Sri Lanka has an enviable record of animal conservation, from the founding of a flora and fauna reserve at Mihintale, at the birth of Buddhism in the third century BC, to the establishment of the many sanctuaries and National Parks at the present day. These range from Safari Parks with family-friendly easy-viewing jeep tours, to the strict natural reserves, e.g. Sinharaja rainforest, open only to specialist visitors.

How many destinations in the world will allow a visitor to snorkel off golden sand beaches by day and be searching for leopards in the highlands by night? Probably not many. Sri Lanka is one of those few places in the world with a breathtaking array of landscapes and wildlife packed into a relatively compact area.

The island of just under 66,000 square kilometres is unusual. Contrary to expectations of island bio-geographic theory, it has large mammals. It is the best place in Asia to see the Asian Elephant, the largest terrestrial mammal on the Asian continent. Visit Uda Walawe National Park and one is virtually guaranteed to see Elephants. During September and October, the ‘Gathering’ , an annual migration of elephants to the receding shores of the Minneriya National Park. At times, up to three hundred elephants may be present on the exposed lake bed, by now a verdant meadow of lush grass.

Sri Lanka also has another eco-tourism trump card: the Leopard. Yala National Park has one of the highest densities of leopards anywhere in the world. The leopard is also the top predator on the island. This lends it an air of confidence, which together with the open nature of the park’s terrain, allows for some fine Leopard watching.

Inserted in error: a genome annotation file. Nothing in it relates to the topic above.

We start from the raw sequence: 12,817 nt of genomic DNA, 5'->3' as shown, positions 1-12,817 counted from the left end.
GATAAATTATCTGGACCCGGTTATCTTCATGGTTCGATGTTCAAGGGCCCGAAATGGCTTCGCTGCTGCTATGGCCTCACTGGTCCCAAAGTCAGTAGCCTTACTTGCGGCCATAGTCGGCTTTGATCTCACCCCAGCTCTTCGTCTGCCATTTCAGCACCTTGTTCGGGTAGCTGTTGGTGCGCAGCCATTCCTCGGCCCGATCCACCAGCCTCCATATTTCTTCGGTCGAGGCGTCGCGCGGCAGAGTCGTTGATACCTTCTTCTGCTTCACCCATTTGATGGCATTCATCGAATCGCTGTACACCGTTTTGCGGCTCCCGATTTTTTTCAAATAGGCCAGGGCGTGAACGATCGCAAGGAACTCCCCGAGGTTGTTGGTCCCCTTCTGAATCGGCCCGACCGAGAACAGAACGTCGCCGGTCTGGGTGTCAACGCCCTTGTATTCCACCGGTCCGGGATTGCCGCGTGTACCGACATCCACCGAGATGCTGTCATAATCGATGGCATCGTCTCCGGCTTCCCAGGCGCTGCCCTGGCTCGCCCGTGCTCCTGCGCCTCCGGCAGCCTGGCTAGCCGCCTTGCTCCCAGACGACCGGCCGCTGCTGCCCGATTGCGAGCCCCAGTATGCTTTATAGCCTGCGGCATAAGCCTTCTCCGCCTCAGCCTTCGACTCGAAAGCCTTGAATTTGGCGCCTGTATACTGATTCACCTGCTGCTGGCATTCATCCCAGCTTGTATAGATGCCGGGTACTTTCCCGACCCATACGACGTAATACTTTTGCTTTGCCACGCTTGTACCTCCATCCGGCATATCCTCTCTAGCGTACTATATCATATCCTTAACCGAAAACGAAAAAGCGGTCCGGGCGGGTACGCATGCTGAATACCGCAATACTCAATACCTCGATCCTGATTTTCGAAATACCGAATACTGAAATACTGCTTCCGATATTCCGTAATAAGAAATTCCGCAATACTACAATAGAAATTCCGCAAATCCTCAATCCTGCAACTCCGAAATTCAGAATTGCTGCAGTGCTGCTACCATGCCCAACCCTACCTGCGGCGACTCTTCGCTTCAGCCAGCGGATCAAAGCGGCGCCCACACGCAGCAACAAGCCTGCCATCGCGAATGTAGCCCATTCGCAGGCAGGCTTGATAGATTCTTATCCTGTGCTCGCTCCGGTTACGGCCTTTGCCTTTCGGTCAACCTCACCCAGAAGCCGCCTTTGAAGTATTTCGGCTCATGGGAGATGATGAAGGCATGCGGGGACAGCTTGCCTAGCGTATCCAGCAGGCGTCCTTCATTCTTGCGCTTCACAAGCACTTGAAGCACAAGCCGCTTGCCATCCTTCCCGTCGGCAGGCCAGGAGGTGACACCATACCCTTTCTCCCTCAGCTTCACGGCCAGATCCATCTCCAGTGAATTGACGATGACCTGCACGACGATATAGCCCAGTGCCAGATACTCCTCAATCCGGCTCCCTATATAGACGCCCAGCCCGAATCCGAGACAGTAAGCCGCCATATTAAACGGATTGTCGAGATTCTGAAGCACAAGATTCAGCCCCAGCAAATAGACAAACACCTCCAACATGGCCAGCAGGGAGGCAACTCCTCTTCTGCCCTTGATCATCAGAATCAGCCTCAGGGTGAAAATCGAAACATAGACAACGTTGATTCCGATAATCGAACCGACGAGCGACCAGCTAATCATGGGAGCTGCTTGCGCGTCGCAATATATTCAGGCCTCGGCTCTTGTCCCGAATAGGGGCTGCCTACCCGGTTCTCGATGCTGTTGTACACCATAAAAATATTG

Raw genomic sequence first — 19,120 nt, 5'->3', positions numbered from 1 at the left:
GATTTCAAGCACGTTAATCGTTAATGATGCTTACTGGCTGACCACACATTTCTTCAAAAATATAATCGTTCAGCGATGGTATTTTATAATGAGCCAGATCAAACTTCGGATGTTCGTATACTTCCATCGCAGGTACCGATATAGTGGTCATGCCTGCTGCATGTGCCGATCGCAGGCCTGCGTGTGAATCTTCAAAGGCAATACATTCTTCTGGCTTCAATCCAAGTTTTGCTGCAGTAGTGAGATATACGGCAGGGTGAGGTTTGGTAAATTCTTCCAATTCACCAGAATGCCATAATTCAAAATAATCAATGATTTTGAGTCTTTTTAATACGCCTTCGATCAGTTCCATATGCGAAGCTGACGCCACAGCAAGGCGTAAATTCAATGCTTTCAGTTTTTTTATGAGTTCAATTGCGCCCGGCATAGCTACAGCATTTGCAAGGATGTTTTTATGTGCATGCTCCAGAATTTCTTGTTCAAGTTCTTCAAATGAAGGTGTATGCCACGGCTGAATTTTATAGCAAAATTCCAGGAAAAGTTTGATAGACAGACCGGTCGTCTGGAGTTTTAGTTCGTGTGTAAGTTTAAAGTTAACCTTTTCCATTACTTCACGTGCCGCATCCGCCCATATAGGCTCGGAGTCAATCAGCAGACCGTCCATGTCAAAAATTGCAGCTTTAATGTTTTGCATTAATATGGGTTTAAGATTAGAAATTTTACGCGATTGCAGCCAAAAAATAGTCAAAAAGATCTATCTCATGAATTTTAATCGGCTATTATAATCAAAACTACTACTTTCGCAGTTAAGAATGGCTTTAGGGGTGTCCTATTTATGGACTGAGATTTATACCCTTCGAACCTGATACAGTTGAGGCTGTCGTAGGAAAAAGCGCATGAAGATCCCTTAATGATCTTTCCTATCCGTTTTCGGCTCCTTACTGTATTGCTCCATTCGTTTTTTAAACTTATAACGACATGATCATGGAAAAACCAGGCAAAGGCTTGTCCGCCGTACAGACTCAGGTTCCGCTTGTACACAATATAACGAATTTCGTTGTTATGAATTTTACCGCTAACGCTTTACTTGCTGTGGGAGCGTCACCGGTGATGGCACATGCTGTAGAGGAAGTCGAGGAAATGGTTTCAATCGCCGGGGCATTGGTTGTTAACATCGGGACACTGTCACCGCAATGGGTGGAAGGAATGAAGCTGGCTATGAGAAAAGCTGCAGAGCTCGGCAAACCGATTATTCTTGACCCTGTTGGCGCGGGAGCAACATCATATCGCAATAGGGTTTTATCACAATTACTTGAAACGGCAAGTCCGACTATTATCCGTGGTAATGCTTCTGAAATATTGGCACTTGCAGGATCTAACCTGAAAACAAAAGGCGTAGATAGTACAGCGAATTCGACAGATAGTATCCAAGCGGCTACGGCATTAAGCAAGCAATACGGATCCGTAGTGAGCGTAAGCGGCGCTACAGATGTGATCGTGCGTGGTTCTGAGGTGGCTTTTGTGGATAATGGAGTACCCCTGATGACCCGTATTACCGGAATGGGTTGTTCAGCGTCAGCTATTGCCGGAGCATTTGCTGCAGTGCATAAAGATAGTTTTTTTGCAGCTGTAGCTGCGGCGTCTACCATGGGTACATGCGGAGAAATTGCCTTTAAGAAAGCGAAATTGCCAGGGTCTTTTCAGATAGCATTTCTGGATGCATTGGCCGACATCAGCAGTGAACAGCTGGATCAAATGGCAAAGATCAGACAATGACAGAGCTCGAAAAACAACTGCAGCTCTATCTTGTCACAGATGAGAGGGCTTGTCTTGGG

Tree Frogs are an image most associated with Costa Rica. However, Sri Lanka may challenge that perception. On going research shows that Sri Lanka may emerge as the frog capital of the world, as a result of a unique species radiation which has been recently discovered by researchers. Many other species of animals await discovery in the biodiversity rich rainforests in the south west of the island.
The island’s mountainous core is topped with cloud forests. This harbours unique animals such as the Dwarf Lizard, which has a prehensile tail and an adaptation to give birth to live young.

The island has one of the highest species densities for some fauna (including reptiles and birds) per 10,000 square kilometres. However, its claim to be a top destination for eco-tourism lies in a blend of attributes like rich biodiversity, compactness, a good infrastructure of hotels and roads, and wide understanding of English.

A complementary attraction in Sri Lanka is that the cultural sites are also good for eco-tourists. Many of the archaeological reserves double up as nature reserves, attracting birdwatchers and naturalists. The medieval capital of Polonnaruwa is worth a visit for its ancient stupas and sublime stone sculpture. Birders may also see over a hundred species of birds in a day, and mammal enthusiasts will find one of the richest densities of primates (monkeys) in the world.

Other key cultural sites such as Anuradhapura and Sigiriya also have good forest cover around them. This fantastic combination of culture, nature, relatively good logistics and a friendly people endow Sri Lanka with all the ingredients to be one of Asia’s and indeed one of the world’s top eco-tourism destinations’.